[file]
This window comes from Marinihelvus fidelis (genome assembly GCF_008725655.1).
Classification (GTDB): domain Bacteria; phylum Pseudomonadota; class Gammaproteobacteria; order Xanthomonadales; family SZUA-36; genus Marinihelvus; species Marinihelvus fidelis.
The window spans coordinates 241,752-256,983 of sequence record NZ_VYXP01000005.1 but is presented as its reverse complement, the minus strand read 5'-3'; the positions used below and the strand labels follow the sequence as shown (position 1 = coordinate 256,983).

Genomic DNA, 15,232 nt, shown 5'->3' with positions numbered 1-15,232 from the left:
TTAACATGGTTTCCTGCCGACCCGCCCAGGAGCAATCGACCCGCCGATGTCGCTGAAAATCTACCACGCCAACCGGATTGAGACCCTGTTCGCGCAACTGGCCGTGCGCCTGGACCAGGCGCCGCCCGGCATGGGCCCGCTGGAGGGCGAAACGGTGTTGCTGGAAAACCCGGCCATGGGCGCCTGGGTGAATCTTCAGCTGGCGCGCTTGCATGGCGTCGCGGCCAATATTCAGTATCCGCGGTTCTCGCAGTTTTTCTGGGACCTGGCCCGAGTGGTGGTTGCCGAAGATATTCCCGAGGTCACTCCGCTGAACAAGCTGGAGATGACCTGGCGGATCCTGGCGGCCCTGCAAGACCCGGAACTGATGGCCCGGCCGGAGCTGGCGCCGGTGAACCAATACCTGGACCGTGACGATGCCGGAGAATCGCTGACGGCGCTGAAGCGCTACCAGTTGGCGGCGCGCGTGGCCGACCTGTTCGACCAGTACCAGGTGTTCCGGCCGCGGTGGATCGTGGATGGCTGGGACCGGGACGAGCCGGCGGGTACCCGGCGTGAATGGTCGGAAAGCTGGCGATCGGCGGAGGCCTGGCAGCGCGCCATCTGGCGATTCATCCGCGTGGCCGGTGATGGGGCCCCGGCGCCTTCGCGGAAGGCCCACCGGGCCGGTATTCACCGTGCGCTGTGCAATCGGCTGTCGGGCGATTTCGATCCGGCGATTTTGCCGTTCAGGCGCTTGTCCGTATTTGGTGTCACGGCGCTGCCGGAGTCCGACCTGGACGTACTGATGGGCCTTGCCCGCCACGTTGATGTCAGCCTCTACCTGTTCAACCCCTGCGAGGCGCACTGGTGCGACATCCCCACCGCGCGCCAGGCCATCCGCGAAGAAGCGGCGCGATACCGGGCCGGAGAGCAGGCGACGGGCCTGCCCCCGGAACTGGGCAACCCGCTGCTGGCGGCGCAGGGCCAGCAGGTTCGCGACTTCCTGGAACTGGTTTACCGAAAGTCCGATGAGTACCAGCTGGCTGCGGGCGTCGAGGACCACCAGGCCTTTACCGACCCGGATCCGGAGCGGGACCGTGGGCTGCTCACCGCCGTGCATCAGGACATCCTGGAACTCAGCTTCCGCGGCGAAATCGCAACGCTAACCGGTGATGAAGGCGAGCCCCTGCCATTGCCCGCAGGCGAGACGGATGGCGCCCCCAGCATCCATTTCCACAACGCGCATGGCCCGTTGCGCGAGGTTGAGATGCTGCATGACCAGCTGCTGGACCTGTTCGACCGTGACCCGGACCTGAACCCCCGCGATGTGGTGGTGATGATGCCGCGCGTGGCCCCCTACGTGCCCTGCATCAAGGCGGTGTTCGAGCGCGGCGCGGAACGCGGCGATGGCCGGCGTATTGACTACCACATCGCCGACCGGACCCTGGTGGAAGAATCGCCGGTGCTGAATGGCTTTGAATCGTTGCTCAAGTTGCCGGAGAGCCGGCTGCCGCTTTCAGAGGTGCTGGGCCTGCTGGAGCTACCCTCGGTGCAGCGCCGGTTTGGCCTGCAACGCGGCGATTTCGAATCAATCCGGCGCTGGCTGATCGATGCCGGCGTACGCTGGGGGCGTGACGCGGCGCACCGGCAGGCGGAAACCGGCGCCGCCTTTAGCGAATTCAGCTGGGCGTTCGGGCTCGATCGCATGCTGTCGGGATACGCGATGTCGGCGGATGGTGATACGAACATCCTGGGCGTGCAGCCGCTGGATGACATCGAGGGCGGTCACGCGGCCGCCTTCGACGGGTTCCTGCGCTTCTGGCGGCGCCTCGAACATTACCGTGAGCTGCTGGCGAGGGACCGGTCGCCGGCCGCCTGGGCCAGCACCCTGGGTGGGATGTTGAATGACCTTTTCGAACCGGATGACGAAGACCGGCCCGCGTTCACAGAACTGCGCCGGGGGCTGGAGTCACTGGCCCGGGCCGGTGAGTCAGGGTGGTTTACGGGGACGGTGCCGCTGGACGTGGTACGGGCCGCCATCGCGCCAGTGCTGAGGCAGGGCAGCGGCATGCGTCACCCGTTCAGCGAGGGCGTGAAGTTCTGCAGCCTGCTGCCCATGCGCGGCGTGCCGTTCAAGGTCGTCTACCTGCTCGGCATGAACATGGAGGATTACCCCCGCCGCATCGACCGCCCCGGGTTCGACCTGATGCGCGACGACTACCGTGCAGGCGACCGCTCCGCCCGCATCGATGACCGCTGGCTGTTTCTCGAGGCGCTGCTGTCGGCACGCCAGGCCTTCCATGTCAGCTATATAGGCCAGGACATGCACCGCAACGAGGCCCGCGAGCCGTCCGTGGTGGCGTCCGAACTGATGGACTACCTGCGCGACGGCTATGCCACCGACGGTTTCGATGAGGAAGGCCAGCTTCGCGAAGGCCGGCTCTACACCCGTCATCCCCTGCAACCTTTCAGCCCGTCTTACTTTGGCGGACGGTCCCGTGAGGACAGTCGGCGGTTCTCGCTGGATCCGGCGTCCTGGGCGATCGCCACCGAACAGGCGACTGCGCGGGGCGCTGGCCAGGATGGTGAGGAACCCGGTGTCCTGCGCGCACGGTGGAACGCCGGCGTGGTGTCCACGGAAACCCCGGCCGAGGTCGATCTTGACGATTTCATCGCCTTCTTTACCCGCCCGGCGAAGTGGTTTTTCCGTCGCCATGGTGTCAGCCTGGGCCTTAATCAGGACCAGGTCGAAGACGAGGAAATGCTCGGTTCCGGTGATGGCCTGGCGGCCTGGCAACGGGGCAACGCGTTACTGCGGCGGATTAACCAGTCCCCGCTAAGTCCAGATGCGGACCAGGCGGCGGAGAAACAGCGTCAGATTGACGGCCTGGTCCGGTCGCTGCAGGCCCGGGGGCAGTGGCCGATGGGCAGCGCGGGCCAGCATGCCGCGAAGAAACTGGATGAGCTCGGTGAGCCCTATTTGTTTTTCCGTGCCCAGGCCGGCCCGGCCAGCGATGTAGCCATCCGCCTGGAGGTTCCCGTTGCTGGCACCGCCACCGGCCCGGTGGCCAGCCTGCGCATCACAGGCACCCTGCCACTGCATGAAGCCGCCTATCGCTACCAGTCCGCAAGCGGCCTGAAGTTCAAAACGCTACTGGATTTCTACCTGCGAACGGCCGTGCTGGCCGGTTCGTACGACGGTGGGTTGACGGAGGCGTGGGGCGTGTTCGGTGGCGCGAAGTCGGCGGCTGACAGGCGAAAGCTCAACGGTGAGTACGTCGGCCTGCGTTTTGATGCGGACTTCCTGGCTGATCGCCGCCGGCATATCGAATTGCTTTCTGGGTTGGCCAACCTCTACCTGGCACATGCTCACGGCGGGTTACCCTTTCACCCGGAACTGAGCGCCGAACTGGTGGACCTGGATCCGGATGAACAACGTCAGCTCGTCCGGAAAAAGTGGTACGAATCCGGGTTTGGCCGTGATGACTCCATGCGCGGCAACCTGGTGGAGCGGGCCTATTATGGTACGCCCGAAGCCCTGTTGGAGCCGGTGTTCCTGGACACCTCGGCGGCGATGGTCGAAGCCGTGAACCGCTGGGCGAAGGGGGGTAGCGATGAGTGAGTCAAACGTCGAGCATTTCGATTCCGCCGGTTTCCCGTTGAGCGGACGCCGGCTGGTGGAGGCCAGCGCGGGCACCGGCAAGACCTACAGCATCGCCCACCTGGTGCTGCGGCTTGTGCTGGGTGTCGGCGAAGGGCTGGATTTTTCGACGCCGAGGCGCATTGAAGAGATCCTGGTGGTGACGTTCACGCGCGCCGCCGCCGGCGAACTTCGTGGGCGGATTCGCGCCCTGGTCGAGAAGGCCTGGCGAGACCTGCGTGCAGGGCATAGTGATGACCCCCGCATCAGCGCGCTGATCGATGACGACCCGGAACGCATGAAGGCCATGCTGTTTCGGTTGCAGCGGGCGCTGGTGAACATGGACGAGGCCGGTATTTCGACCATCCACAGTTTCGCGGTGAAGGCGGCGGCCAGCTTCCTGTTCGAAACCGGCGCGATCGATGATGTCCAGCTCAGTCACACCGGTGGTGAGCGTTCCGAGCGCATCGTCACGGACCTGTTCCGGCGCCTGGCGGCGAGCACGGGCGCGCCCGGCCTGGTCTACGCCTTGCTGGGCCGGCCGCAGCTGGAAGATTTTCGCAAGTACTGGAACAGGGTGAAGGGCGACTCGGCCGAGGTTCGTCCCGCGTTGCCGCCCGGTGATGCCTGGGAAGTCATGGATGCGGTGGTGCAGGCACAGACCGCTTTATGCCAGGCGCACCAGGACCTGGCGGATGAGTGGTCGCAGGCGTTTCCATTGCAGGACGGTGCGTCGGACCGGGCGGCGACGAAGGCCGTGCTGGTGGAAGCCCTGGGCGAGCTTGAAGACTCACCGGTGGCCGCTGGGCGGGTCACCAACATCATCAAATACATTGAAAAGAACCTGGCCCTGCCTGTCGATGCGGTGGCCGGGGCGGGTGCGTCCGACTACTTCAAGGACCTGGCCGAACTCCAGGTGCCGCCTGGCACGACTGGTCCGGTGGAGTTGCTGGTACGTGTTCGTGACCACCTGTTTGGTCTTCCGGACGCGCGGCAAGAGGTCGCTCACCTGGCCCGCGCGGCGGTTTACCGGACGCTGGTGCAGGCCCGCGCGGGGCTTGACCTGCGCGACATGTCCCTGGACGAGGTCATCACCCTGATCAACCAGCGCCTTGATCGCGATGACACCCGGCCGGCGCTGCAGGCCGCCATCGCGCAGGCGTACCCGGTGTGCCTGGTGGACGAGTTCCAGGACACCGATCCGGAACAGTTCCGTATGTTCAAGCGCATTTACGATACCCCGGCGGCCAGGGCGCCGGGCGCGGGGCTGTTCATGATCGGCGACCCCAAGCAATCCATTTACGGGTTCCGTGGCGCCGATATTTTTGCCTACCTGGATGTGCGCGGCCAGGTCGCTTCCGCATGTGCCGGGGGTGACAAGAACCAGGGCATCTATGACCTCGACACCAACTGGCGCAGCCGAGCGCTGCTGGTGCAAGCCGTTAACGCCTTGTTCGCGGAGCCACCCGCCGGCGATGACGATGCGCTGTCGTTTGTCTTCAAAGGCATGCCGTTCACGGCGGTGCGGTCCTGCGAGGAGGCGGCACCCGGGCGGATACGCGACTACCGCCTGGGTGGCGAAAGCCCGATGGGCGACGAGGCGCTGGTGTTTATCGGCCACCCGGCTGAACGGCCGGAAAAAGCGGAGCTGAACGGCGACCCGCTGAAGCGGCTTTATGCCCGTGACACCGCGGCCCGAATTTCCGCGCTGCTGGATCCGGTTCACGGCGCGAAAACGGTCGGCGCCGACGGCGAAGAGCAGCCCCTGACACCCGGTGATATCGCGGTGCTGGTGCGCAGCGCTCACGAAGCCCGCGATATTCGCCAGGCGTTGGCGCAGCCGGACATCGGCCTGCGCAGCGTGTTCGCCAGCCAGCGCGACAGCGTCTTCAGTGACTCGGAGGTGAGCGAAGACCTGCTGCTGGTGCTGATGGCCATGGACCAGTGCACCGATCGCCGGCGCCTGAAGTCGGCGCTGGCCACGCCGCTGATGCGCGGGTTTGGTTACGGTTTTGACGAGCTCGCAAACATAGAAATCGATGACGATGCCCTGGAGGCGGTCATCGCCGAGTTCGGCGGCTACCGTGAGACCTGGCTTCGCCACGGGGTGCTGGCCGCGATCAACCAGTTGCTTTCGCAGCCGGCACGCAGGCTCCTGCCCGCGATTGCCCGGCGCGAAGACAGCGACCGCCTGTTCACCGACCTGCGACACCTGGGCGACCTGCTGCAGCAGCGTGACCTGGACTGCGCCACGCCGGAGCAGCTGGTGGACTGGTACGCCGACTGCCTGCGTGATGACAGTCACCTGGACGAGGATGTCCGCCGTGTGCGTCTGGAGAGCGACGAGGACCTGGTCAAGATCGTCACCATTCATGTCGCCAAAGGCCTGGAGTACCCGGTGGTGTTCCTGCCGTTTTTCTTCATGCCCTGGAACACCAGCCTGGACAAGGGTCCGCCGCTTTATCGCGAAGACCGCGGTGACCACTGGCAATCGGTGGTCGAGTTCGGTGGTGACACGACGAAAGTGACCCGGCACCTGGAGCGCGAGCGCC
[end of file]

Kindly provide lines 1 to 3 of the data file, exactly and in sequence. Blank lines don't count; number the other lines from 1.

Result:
This window comes from Marinihelvus fidelis (genome assembly GCF_008725655.1).
Classification (GTDB): domain Bacteria; phylum Pseudomonadota; class Gammaproteobacteria; order Xanthomonadales; family SZUA-36; genus Marinihelvus; species Marinihelvus fidelis.
The window spans coordinates 241,752-256,983 of sequence record NZ_VYXP01000005.1 but is presented as its reverse complement, the minus strand read 5'-3'; the positions used below and the strand labels follow the sequence as shown (position 1 = coordinate 256,983).